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Why we do not do refillables?

Updated: Dec 28, 2020

We often come across customers asking us about refillables and more often then not, they are surprised that we do not do them. The simple answer is that we do not believe in refillables.

Offering refillables is nothing new. This is how many products were bought and sold for centuries. My grandfather used to run a village grocery store and customers would come with their own bags to get flour, potatoes or beans. My grandfather would fill these bags and containers, weight them and charge a price accordingly. Nowadays, the concept of refillables extends to all liquid products be it shampoos, soaps, cleaning products and many others. And we really struggle with refillable concept as a practical and sustainable solution to the plastic problem. Controversial? Definitely. Here is why.


In our previous life as working professionals we used to spend weekdays at work, from morning till evening. Saturdays and Sundays would be spent recovering, tidying home, shopping and spending time with family or engaging in other enjoyable activities. I guess this is true for many working people. You can call us lazy but somehow driving to a market in the nearby town to get a plastic bottle filled with a shampoo did not sound particularly attractive. Taking a bus even less so. Sleep and rest were more in demand. Hence refillables sold usually at local weekend markets did not really offer us a convenient enough alternative to make it an attractive proposition. Provided you are the lucky one who lives next door to a zero-waste store or a local market, you need to consider how to get there and back with or without heavy bags. Walking, cycling or taking a bus are the best options, however, from experience I know many people choose to drive especially if they have kids. But then this is the least environmentally friendly mode of transport, offsetting some, if not all, of the benefits of getting the refillables in the first place.

Unless refillables are offered in the main shopping centers, supermarkets or other places frequently visited by customers as part of their daily or weekly routine, then refillables sold during weekend local markets or in shops stacked away from the main commercial arteries do not feel to us like a real alternative appealing to mass customers. And this is who you need to convince to use that option to make a real difference.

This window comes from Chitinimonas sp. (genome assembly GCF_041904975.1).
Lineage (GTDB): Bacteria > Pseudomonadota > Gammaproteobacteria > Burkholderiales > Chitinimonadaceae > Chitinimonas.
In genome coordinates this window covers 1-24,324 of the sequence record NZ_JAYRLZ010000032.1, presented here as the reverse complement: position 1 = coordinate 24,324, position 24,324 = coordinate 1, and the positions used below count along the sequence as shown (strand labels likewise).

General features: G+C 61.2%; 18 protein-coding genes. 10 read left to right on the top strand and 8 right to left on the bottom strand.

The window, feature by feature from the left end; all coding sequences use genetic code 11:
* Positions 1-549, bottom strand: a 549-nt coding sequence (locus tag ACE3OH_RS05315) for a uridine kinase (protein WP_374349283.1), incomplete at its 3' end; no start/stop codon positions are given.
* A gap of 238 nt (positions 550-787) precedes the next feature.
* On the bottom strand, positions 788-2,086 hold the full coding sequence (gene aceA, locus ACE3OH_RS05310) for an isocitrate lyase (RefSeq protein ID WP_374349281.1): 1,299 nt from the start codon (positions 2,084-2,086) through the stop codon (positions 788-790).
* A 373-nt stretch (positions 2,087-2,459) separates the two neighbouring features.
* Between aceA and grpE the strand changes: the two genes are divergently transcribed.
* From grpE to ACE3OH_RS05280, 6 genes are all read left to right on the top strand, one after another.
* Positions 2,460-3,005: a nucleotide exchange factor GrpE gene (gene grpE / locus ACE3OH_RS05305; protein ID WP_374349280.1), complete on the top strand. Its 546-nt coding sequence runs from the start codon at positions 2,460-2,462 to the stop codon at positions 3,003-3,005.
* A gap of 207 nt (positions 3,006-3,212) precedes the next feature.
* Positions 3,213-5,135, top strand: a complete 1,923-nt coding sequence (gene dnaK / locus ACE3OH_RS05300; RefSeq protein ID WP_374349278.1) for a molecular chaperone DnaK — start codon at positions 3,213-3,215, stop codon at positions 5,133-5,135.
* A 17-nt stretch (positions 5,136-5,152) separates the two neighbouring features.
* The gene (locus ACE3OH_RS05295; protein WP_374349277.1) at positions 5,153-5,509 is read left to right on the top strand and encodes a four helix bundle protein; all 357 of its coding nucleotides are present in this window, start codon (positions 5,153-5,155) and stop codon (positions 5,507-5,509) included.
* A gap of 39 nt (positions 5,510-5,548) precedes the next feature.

Refillables of cleaning and personal hygiene products are offered as one of the solutions to reduce the usage of single use plastic. And I would love that idea if not for one issue. A major one. My heart breaks when someone tells me that these heaps of plastic used to supply the liquids, sell the liquids and refill with the liquids are there to help reduce the use of plastic and its environmental impact. How more plastic can be a solution to plastic waste?

Plastic bottles which come with your shampoos and cleaning products have not been designed to last for years. Quite the opposite. They are meant for single use. Guess what happens when you refill them again and again. They start breaking. Then you need to buy new ones and after a few months or a year, the same happens. Those bottles break and you need to buy new. Do you see the cycle of buying more and more plastic just less frequently? We do.

Also, all the liquids for refilling come in big plastic bottles. None of them has been designed to last 20 years. They go through the same cycle as the bottles customers use. They are used, they break and when it happens they are replaced with new ones.

I will give it to some of the companies supplying refills, that they use rPET which is post consumer recycled plastic. They use old plastic to make new plastic, which is a good thing. But is it that good? There are numerous issues with recycling plastic but we will not go into all that here. But only think about the resources which are being used to convert the old plastic bottles into new ones. Energy? Water? Clean air? These are some of the things which make me doubt about the eco-friendly credentials of refills. How much of these resources is being used to make rPET? Over and over again. Another issue is that plastic can be recycled only a limited number of times before it eventually ends up as a waste anyway.

And this is not the end of the story. As a customer before you head off to get your next refill, you wash and sanitise the bottles with hot water. You do it every time you get a refill to ensure that the products do not cross contaminate. The same is done with the bottles in which refills are supplied to reseller. Think about the amount of energy and clean water being. Again and again.

We applaud all efforts to reduce single use plastic which pollutes our oceans and the planet. But whatever is the solution, to convince mass customers, it needs to offer convenience, be sustainable in long term and minimise use of non-renewable resources. Refills do not tick those boxes.

While from an operational perspective offering refillables is relatively easily achievable, in its current format, we do not believe it offers a real alternative to working population nor we believe it is a long term sustainable eco-friendly option to single use plastic.

Let us know what are your thoughts on refillables?


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